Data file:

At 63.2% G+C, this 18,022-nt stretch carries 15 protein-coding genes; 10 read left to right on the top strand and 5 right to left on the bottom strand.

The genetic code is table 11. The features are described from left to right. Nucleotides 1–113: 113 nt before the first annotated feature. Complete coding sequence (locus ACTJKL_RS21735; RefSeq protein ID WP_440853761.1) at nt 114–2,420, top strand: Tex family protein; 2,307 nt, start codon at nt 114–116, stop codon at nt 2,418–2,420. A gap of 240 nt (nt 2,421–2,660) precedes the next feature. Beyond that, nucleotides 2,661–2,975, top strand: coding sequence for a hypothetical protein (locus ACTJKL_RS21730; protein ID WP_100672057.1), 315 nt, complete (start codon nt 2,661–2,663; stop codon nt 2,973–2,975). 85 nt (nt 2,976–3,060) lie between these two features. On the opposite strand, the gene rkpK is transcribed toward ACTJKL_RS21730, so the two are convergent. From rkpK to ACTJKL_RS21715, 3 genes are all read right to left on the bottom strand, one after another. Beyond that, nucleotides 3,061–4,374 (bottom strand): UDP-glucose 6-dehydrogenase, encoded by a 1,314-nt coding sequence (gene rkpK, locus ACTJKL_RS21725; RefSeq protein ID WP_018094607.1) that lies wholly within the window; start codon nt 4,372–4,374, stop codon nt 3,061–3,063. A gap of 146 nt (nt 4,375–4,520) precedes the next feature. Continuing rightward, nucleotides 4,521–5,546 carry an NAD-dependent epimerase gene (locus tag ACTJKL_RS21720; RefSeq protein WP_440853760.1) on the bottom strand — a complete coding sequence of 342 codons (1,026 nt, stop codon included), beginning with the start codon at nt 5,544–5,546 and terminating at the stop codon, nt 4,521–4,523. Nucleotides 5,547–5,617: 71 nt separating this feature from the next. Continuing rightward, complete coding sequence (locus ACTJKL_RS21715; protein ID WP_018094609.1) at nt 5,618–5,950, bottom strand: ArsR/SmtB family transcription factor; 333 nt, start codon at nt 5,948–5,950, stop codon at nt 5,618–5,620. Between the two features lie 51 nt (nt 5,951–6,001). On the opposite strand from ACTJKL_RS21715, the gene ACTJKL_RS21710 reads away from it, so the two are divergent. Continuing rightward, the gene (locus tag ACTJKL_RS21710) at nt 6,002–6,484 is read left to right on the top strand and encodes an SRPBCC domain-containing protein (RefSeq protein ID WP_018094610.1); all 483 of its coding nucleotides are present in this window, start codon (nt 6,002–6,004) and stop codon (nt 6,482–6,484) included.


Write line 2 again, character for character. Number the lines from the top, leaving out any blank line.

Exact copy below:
The genetic code is table 11. The features are described from left to right. Nucleotides 1–113: 113 nt before the first annotated feature. Complete coding sequence (locus ACTJKL_RS21735; RefSeq protein ID WP_440853761.1) at nt 114–2,420, top strand: Tex family protein; 2,307 nt, start codon at nt 114–116, stop codon at nt 2,418–2,420. A gap of 240 nt (nt 2,421–2,660) precedes the next feature. Beyond that, nucleotides 2,661–2,975, top strand: coding sequence for a hypothetical protein (locus ACTJKL_RS21730; protein ID WP_100672057.1), 315 nt, complete (start codon nt 2,661–2,663; stop codon nt 2,973–2,975). 85 nt (nt 2,976–3,060) lie between these two features. On the opposite strand, the gene rkpK is transcribed toward ACTJKL_RS21730, so the two are convergent. From rkpK to ACTJKL_RS21715, 3 genes are all read right to left on the bottom strand, one after another. Beyond that, nucleotides 3,061–4,374 (bottom strand): UDP-glucose 6-dehydrogenase, encoded by a 1,314-nt coding sequence (gene rkpK, locus ACTJKL_RS21725; RefSeq protein ID WP_018094607.1) that lies wholly within the window; start codon nt 4,372–4,374, stop codon nt 3,061–3,063. A gap of 146 nt (nt 4,375–4,520) precedes the next feature. Continuing rightward, nucleotides 4,521–5,546 carry an NAD-dependent epimerase gene (locus tag ACTJKL_RS21720; RefSeq protein WP_440853760.1) on the bottom strand — a complete coding sequence of 342 codons (1,026 nt, stop codon included), beginning with the start codon at nt 5,544–5,546 and terminating at the stop codon, nt 4,521–4,523. Nucleotides 5,547–5,617: 71 nt separating this feature from the next. Continuing rightward, complete coding sequence (locus ACTJKL_RS21715; protein ID WP_018094609.1) at nt 5,618–5,950, bottom strand: ArsR/SmtB family transcription factor; 333 nt, start codon at nt 5,948–5,950, stop codon at nt 5,618–5,620. Between the two features lie 51 nt (nt 5,951–6,001). On the opposite strand from ACTJKL_RS21715, the gene ACTJKL_RS21710 reads away from it, so the two are divergent. Continuing rightward, the gene (locus tag ACTJKL_RS21710) at nt 6,002–6,484 is read left to right on the top strand and encodes an SRPBCC domain-containing protein (RefSeq protein ID WP_018094610.1); all 483 of its coding nucleotides are present in this window, start codon (nt 6,002–6,004) and stop codon (nt 6,482–6,484) included.